Oman Economy

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OMAN
GDP (2008): $67 billion.
Per capita GDP: $20,200.
Growth Rate 6.7%

Budget: Income .............. $14.6 Billion
Expenditure ... $16.7 Billion

Main Crops:
dates, limes, bananas, alfalfa, vegetables; camels, cattle; fish .

Natural Resources: Petroleum, copper, asbestos, some marble, limestone, chromium, gypsum, natural gas.

Major Industries: Crude oil production and refining, natural gas production, construction, cement, copper

NATIONAL GNP
When Oman declined as an entrepot for arms and slaves in the mid-19th century, much of its former prosperity was lost, and the economy turned almost exclusively to agriculture, camel and goat herding, fishing, and traditional handicrafts. Today, oil fuels the economy and revenues from petroleum products have enabled Oman's dramatic development over the past 34 years.

Oil was first discovered in the interior near Fahud in the western desert in 1964. Petroleum Development (Oman) Ltd. (PDO) began production in August 1967. The Omani Government owns 60% of PDO, and foreign interests own 40% (Royal Dutch Shell owns 34%; the remaining 6% is owned by Compagnie Francaise des Petroles [Total] and Partex). In 1976, Oman's oil production rose to 366,000 barrels per day (b/d) but declined gradually to about 285,000 b/d in late 1980 due to the depletion of recoverable reserves. From 1981 to 1986, Oman compensated for declining oil prices by increasing production levels to 600,000 b/d. With the collapse of oil prices in 1986, however, revenues dropped dramatically. Production was cut back temporarily in coordination with the Organization of Petroleum Exporting Countries (OPEC), and production levels again reached 600,000 b/d by mid-1987, which helped increase revenues. By 2000, production had climbed to more than 900,000 b/d, however it declined to roughly 800,000 b/d in 2003. Oman is not a member of OPEC.

Natural gas reserves, which will increasingly provide the fuel for power generation and desalination, stand at 30 trillion cubic feet. An LNG processing plant located in Sur was opened in 2000, with production capacity of 6.6 million tons/yr, as well as unsubstantial gas liquids, including condensates. This plant is scheduled for expansion by the end of 2005, when total production capacity will reach 9.9 million tons/yr.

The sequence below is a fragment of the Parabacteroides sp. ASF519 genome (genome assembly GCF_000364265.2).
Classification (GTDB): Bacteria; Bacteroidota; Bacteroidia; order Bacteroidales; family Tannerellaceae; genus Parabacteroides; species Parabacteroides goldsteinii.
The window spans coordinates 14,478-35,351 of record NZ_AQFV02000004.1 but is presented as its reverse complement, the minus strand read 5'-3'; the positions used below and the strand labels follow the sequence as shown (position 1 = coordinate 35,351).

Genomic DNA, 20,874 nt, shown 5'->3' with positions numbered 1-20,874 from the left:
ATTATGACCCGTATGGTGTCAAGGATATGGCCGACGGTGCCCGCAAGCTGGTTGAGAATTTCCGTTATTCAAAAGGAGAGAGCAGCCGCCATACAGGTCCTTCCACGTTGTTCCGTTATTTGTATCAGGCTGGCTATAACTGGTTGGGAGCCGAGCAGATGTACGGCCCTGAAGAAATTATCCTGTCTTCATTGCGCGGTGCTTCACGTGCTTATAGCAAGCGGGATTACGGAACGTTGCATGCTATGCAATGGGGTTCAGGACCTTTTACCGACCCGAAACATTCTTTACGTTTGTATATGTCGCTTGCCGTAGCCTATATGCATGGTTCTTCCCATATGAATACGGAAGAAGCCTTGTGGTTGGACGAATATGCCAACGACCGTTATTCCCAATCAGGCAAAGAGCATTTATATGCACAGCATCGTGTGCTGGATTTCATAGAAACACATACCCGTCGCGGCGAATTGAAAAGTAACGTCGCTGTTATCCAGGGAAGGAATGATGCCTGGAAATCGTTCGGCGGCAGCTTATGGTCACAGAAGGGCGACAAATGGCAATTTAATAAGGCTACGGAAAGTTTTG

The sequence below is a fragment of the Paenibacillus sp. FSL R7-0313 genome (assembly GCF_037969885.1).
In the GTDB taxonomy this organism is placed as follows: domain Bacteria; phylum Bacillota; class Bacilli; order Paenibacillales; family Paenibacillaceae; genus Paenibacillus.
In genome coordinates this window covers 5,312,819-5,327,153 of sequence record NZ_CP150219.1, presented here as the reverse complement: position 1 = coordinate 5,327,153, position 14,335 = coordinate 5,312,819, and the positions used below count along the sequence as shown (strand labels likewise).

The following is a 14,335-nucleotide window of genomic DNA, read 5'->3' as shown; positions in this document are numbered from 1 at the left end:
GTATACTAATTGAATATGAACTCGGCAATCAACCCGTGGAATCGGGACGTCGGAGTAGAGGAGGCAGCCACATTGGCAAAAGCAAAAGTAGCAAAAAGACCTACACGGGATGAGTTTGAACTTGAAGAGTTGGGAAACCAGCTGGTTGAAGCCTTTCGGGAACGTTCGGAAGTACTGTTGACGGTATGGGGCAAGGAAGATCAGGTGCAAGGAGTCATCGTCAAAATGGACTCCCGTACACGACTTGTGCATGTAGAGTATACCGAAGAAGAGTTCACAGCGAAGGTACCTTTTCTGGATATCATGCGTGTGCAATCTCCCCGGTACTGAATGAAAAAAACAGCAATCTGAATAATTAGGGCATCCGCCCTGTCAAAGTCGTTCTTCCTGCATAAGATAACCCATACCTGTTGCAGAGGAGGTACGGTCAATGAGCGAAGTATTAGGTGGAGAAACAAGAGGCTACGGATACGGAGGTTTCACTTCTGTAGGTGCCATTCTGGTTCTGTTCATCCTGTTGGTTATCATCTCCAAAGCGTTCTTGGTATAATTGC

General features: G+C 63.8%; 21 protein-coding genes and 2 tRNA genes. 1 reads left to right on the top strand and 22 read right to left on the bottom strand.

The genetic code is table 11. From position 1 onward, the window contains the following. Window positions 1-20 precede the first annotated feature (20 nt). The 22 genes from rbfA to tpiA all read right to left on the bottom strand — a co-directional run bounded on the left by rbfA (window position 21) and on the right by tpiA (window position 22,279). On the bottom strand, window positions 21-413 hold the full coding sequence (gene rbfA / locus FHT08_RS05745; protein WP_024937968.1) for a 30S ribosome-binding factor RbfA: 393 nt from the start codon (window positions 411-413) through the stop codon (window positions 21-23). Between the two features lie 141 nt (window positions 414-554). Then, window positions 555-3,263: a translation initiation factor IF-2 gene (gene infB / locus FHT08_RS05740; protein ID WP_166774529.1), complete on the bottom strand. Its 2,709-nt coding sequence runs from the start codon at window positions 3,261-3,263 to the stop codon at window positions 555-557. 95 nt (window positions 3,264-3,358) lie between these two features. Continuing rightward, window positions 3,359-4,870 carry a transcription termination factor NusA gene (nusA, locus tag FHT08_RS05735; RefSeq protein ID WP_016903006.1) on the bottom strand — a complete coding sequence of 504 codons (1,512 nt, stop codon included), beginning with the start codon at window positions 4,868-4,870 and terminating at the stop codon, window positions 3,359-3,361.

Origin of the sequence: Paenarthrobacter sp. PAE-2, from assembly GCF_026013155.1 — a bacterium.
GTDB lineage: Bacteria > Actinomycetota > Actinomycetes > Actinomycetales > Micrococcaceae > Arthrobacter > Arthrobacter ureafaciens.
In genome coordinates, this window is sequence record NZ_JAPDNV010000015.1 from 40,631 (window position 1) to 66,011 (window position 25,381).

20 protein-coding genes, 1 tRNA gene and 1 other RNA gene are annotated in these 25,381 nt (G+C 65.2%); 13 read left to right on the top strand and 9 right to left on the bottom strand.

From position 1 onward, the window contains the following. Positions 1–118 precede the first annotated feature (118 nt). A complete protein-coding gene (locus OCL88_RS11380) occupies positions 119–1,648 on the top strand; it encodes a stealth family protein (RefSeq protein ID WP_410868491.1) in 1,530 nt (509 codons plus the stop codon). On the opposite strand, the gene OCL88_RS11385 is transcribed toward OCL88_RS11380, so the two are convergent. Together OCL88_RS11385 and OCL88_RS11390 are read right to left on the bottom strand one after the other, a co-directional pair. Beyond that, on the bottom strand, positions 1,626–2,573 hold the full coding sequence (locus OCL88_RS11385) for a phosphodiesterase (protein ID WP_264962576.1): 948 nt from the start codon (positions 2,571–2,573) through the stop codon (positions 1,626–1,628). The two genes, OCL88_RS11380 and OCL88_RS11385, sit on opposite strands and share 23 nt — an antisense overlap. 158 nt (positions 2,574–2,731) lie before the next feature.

Oman does not have the immense oil resources of some of its neighbors. Total proven reserves are about 5.5 billion barrels. Oman's complex geology makes exploration and production an expensive challenge. Recent improvements in technology, however, have enhanced recovery.

Agriculture and fishing are the traditional way of life in Oman. Dates and limes, grown extensively in the Batinah coastal plain and the highlands, make up most of the country's agricultural exports. Coconut palms, wheat, and bananas also are grown, and cattle are raised in Dhofar. Other areas grow cereals and forage crops. Poultry production is steadily rising. Fish and shellfish exports totaled $78 million in 2003.

The government is undertaking many development projects to modernize the economy, improve the standard of living, and become a more active player in the global marketplace. Oman became a member of the World Trade Organization in October 2000, and continues to amend its financial and commercial practices to conform to international standards. Increases in agriculture and especially fish production are believed possible with the application of modern technology. The Muscat capital area has both an international airport at Seeb and a deepwater port at Mina Qaboos. The large-scale modern container port at Salalah, capital of the Dhofar Governate, continues to operate at near-capacity levels, and the government in early 2004 approved a project worth over $250 million to add two berths and extend the breakwater at the port. A national road network includes a $400 million highway linking the northern and southern regions. In an effort to diversify the economy, in the early 1980s, the government built a $200-million copper mining and refining plant at Sohar. Other large industrial projects underway or being considered include an 80,000 b/d oil refinery, a large petrochemical complex, fertilizer and methanol plants, an aluminum smelter, and two cement factories. Industrial zones at Rusayl, Sohar, and several other locations showcase the country's modest light industries. Marble, limestone, and gypsum may prove commercially viable in the future.

The Omani Government is implementing its sixth 5-year plan, launched in 2000, to reduce its dependence on oil and expatriate labor. The plan focuses on income diversification, job creation for Omanis in the private sector, and development of Oman's interior. Government programs offer soft loans and propose the building of new industrial estates in population centers outside the capital area. The government is giving greater emphasis to "Omanization" of the labor force, particularly in banking, hotels, and municipally sponsored shops benefiting from government subsidies. Currently, efforts are underway to liberalize investment opportunities in order to attract foreign capital.

Some of the largest budgetary outlays are in the areas of health services and basic education. The number of schools, hospitals, and clinics has risen exponentially since the accession of Sultan Qaboos in 1970.

U.S. firms face a small and highly competitive market dominated by trade with Japan and Britain and re-exports from the United Arab Emirates. The sale of U.S. products also is hampered by higher transportation costs and the lack of familiarity with Oman on the part of U.S. exporters. However, the traditional U.S. market in Oman, oil field supplies and services, should grow as the country's major oil producer continues a major expansion of fields and wells.